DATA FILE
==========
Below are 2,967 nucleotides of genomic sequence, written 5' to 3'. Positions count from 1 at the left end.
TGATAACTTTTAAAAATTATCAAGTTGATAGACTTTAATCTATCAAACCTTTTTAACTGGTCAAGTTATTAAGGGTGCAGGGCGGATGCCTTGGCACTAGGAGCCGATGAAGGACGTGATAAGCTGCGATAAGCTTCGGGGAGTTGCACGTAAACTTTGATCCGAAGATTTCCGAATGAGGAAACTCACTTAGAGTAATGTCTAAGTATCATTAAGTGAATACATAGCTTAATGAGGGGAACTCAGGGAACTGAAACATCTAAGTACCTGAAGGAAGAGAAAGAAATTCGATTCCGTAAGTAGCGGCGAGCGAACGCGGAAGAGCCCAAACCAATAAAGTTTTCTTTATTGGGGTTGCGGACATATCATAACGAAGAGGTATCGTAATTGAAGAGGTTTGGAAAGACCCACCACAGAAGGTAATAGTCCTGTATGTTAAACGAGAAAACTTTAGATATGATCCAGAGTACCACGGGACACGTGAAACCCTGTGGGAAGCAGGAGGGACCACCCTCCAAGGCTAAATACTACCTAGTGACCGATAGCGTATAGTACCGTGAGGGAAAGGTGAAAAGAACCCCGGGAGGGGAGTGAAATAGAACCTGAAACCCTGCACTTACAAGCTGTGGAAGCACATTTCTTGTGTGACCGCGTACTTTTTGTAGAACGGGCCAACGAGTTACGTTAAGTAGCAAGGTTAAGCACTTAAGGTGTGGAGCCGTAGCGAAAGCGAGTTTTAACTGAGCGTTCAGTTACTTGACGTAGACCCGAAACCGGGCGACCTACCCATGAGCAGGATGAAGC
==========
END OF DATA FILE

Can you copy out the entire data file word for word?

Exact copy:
Below are 2,967 nucleotides of genomic sequence, written 5' to 3'. Positions count from 1 at the left end.
TGATAACTTTTAAAAATTATCAAGTTGATAGACTTTAATCTATCAAACCTTTTTAACTGGTCAAGTTATTAAGGGTGCAGGGCGGATGCCTTGGCACTAGGAGCCGATGAAGGACGTGATAAGCTGCGATAAGCTTCGGGGAGTTGCACGTAAACTTTGATCCGAAGATTTCCGAATGAGGAAACTCACTTAGAGTAATGTCTAAGTATCATTAAGTGAATACATAGCTTAATGAGGGGAACTCAGGGAACTGAAACATCTAAGTACCTGAAGGAAGAGAAAGAAATTCGATTCCGTAAGTAGCGGCGAGCGAACGCGGAAGAGCCCAAACCAATAAAGTTTTCTTTATTGGGGTTGCGGACATATCATAACGAAGAGGTATCGTAATTGAAGAGGTTTGGAAAGACCCACCACAGAAGGTAATAGTCCTGTATGTTAAACGAGAAAACTTTAGATATGATCCAGAGTACCACGGGACACGTGAAACCCTGTGGGAAGCAGGAGGGACCACCCTCCAAGGCTAAATACTACCTAGTGACCGATAGCGTATAGTACCGTGAGGGAAAGGTGAAAAGAACCCCGGGAGGGGAGTGAAATAGAACCTGAAACCCTGCACTTACAAGCTGTGGAAGCACATTTCTTGTGTGACCGCGTACTTTTTGTAGAACGGGCCAACGAGTTACGTTAAGTAGCAAGGTTAAGCACTTAAGGTGTGGAGCCGTAGCGAAAGCGAGTTTTAACTGAGCGTTCAGTTACTTGACGTAGACCCGAAACCGGGCGACCTACCCATGAGCAGGATGAAGC